Why AT&T's arguments for the T-Mobile deal back it into a corner

Here's a look at AT&T's arguments for the T-Mobile deal and how they don't look so hot if there's no deal.
Written by Larry Dignan, Contributor

AT&T's case for its $39 billion acquisition of T-Mobile revolved around wireless spectrum, and improved network and more coverage for the U.S. But now that the Department of Justice wants to scuttle the deal, those arguments will haunt AT&T if the T-Mobile acquisition ultimately falls apart.

This AT&T-T-Mobile deal isn't over by any stretch. AT&T is likely to request an expedited hearing on the DOJ's request for a preliminary injunction to stop the merger. The DOJ argues that the AT&T acquisition of T-Mobile will lead to two companies (Verizon is the other) owning too much of the wireless market.

Wells Fargo analyst Jennifer Fritzsche noted that regulators appear to favor a U.S. wireless market with four major players. The problem is that regulators would be hard-pressed to stop a T-Mobile-Sprint merger. AT&T will argue that the DOJ overstepped on its antitrust boundaries.

Let's assume that the AT&T-T-Mobile deal is shelved for good. Then what?

Here's a look at AT&T's arguments for the T-Mobile deal and how they don't look so hot if there's no deal.

  • Argument 1: In March, AT&T CEO Randall Stephenson said that the T-Mobile deal is about wireless spectrum. The joint company would have better coverage. It's hard to argue with that spectrum case. However, if there's no deal the next question will revolve around when and how AT&T will get more wireless spectrum. The other conundrum will be cost. How much will AT&T have to pay to procure more spectrum?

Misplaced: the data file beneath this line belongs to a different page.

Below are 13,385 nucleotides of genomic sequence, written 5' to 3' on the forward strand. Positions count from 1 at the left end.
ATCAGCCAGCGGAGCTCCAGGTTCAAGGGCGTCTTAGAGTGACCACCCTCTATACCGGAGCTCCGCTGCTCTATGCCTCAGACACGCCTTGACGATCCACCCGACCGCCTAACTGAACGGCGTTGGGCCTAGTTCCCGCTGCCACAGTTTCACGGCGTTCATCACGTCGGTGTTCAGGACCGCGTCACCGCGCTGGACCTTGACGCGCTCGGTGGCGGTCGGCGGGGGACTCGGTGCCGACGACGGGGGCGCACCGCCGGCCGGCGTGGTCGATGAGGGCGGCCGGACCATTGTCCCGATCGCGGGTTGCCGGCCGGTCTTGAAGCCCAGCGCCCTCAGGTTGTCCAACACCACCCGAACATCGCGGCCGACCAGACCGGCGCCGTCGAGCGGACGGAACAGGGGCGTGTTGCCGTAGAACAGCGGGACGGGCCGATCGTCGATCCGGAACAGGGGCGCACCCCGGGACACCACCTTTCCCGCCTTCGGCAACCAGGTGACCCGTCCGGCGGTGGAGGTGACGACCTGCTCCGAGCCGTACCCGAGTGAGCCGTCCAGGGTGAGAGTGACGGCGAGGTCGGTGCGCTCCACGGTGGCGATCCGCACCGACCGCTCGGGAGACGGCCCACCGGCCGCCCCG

• Argument 2: The combined AT&T and T-Mobile network would have better coverage and "dense network assets." The implication is that AT&T and T-Mobile have network gaps that need to be filled. Without a deal, it's going to be hard for AT&T to contend that its network is up to snuff. After all, AT&T was going to spend $39 billion for T-Mobile to fast track network improvements.
  • Argument 3: More 4G services for the U.S. is a natural outcome of an AT&T-T-Mobile merger. This argument was designed to woo regulators worried about rural wireless broadband coverage. If there's no deal, it's unclear whether AT&T will expand as quickly. Rivals are likely to note that AT&T needed T-Mobile to be a 4G player. The implication will be that AT&T is lacking in the 4G department.

Add it up and these arguments for the T-Mobile deal may back AT&T into the perception corner.


Editorial standards